India is likely to remain the fastest growing Brics economy

Looking back and ahead to 2024 and the next quarter century

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Brics
Print and packaging continue to mirror the positive economic growth of the country. Excellence, efficiency, sustainability, and compliance are being seen as opportunities – as are exports and globalization as essential components of growth and scale. Photo Bank Phrom on Unsplash

In his Business Standard column on 30 December 2023, TN Ninan ruminates on the past quarter century and the next quarter century. His context is the Goldman Sachs forecast at the beginning of the century, “That [the] four emerging ‘Brics’ economies (Brazil, Russia, India, and China) would grow to eventually match and overtake what at the time were the world’s six biggest economies, namely, the US, Japan, Germany, France, and Italy (the G6). That forecast has proved right on the broad direction of change, but little else.”

Goldman identified four factors underpinning the performance of the Brics – macroeconomic stability, openness to global trade and investment, strong institutions, and education. Ninan writes that India performed closest to the forecast – its economy has almost trebled relative to the combined G6 economies from 2.4% to 8.4%. He says India has delivered on all four categories with room for improvement on a couple, but it has scored the best in terms of political stability. While both China and India have done well with China moving into a league of its own, it is approaching maturity and its growth rate is slowing although still better than the global growth rate. “Looking ahead to the second quarter of the century, expect broadly more of the same, with India gaining prominence,” he adds.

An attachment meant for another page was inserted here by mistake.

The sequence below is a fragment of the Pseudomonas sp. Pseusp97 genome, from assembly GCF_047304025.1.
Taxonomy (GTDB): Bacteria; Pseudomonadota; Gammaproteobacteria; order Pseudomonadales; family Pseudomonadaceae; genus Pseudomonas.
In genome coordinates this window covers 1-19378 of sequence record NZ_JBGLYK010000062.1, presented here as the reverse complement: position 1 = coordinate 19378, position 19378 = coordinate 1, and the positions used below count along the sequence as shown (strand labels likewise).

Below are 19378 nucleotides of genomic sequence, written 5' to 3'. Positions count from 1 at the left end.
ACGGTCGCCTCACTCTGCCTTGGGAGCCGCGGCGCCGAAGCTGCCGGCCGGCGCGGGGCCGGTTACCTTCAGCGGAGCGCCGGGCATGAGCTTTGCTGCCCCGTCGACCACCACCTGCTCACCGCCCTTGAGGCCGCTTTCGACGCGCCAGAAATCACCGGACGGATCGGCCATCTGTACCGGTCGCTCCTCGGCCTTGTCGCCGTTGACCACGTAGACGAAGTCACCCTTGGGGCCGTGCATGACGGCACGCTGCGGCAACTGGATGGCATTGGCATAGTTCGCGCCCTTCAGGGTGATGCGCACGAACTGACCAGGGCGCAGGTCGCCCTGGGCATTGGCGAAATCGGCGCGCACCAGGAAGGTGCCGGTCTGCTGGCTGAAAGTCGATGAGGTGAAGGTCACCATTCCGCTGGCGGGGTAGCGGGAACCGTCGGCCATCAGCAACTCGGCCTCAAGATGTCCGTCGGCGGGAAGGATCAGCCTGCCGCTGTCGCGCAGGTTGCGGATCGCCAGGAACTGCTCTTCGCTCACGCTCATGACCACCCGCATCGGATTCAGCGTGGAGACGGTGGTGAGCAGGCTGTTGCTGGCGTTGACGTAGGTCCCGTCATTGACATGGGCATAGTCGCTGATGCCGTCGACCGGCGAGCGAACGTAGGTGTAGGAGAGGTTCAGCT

As one of the most outspoken and balanced observers and business columnists in the country, Ninan has frequently discussed immediate and nearby events as well as long-term perspectives. It behooves us to look not just at the quarter-century prospects of the economy but also at what we are facing and can expect in the next year or couple of years. Our interactions with the printing, packaging, and consumer product industry reveal that they are focused on their current challenges and optimistic about overcoming them.

Vinay Kaushal of printing and packaging machinery distributor Provin Technos, says, “Following the years of Covid-19, the second half of 2023 came as a big relief with a great upsurge in the Indian printing industry. This led to the influx of a good number of new machine installations, although the capacity increase requirements were dampened by the still hampered global supply chain that led to price increases and longer shipment times. Nevertheless, we made significant gains this year in both the sheetfed offset and digital segments.

Moreover, the upsurge continues, and at this moment we are looking at 2024 very positively. If there is no extraordinary disturbance on the external front, we expect growth in the book publishing segment to continue for some years to come. We also expect significant investments in the packaging and label segments. As we add two new verticals in the coming year, our expansion plans are in place and expected to add to our bottom line.”

Priyatosh Kumar, head of Fujifilm India’s Graphic Communications and Device Technology business states, “The Fujifilm Graphics business has seen significant traction in CY 2023. All lines of products, analog as well as digital, have seen consistent high growth. Commensurate with the growing Indian economy, there is an increase in the overall demand for printing services. Changing customer behavior in some segments of printing is leading towards more digitalization. With our unique cross-section of digital and analog products that can holistically cater to market requirements, we strongly feel the current momentum shall continue.”